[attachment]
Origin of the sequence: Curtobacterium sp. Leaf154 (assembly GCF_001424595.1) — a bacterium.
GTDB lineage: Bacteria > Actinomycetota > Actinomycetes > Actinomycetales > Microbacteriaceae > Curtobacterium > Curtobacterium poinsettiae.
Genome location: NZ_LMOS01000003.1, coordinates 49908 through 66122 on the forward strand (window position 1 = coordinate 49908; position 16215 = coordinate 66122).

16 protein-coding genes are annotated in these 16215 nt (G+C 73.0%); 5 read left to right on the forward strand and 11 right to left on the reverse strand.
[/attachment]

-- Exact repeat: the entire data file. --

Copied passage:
Origin of the sequence: Curtobacterium sp. Leaf154 (assembly GCF_001424595.1) — a bacterium.
GTDB lineage: Bacteria > Actinomycetota > Actinomycetes > Actinomycetales > Microbacteriaceae > Curtobacterium > Curtobacterium poinsettiae.
Genome location: NZ_LMOS01000003.1, coordinates 49908 through 66122 on the forward strand (window position 1 = coordinate 49908; position 16215 = coordinate 66122).

16 protein-coding genes are annotated in these 16215 nt (G+C 73.0%); 5 read left to right on the forward strand and 11 right to left on the reverse strand.